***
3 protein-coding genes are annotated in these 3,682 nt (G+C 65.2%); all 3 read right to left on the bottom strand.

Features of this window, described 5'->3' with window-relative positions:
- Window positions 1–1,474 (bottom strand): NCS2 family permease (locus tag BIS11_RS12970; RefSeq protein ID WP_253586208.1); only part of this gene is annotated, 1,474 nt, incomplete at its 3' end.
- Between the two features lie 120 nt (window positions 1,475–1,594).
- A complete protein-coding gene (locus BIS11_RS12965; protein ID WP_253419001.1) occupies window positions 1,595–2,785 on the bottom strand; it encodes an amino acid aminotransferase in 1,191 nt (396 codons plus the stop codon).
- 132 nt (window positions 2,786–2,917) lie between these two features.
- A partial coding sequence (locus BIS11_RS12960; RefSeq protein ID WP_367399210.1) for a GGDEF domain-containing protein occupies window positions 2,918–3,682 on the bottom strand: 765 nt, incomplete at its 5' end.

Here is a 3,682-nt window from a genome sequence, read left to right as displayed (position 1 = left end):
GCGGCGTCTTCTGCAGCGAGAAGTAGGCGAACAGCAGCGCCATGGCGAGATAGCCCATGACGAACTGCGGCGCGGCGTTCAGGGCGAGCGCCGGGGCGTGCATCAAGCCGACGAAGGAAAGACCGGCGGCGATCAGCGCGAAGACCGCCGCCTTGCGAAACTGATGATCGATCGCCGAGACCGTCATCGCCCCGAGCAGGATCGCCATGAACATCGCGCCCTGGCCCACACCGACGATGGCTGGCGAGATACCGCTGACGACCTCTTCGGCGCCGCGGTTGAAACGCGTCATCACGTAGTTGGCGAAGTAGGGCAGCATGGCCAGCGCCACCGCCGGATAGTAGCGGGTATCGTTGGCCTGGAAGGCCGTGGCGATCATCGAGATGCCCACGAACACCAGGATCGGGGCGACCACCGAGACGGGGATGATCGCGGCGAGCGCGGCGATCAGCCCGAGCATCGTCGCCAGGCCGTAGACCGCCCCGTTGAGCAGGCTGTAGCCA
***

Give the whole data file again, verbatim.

3 protein-coding genes are annotated in these 3,682 nt (G+C 65.2%); all 3 read right to left on the bottom strand.

Features of this window, described 5'->3' with window-relative positions:
- Window positions 1–1,474 (bottom strand): NCS2 family permease (locus tag BIS11_RS12970; RefSeq protein ID WP_253586208.1); only part of this gene is annotated, 1,474 nt, incomplete at its 3' end.
- Between the two features lie 120 nt (window positions 1,475–1,594).
- A complete protein-coding gene (locus BIS11_RS12965; protein ID WP_253419001.1) occupies window positions 1,595–2,785 on the bottom strand; it encodes an amino acid aminotransferase in 1,191 nt (396 codons plus the stop codon).
- 132 nt (window positions 2,786–2,917) lie between these two features.
- A partial coding sequence (locus BIS11_RS12960; RefSeq protein ID WP_367399210.1) for a GGDEF domain-containing protein occupies window positions 2,918–3,682 on the bottom strand: 765 nt, incomplete at its 5' end.

Here is a 3,682-nt window from a genome sequence, read left to right as displayed (position 1 = left end):
GCGGCGTCTTCTGCAGCGAGAAGTAGGCGAACAGCAGCGCCATGGCGAGATAGCCCATGACGAACTGCGGCGCGGCGTTCAGGGCGAGCGCCGGGGCGTGCATCAAGCCGACGAAGGAAAGACCGGCGGCGATCAGCGCGAAGACCGCCGCCTTGCGAAACTGATGATCGATCGCCGAGACCGTCATCGCCCCGAGCAGGATCGCCATGAACATCGCGCCCTGGCCCACACCGACGATGGCTGGCGAGATACCGCTGACGACCTCTTCGGCGCCGCGGTTGAAACGCGTCATCACGTAGTTGGCGAAGTAGGGCAGCATGGCCAGCGCCACCGCCGGATAGTAGCGGGTATCGTTGGCCTGGAAGGCCGTGGCGATCATCGAGATGCCCACGAACACCAGGATCGGGGCGACCACCGAGACGGGGATGATCGCGGCGAGCGCGGCGATCAGCCCGAGCATCGTCGCCAGGCCGTAGACCGCCCCGTTGAGCAGGCTGTAGCCA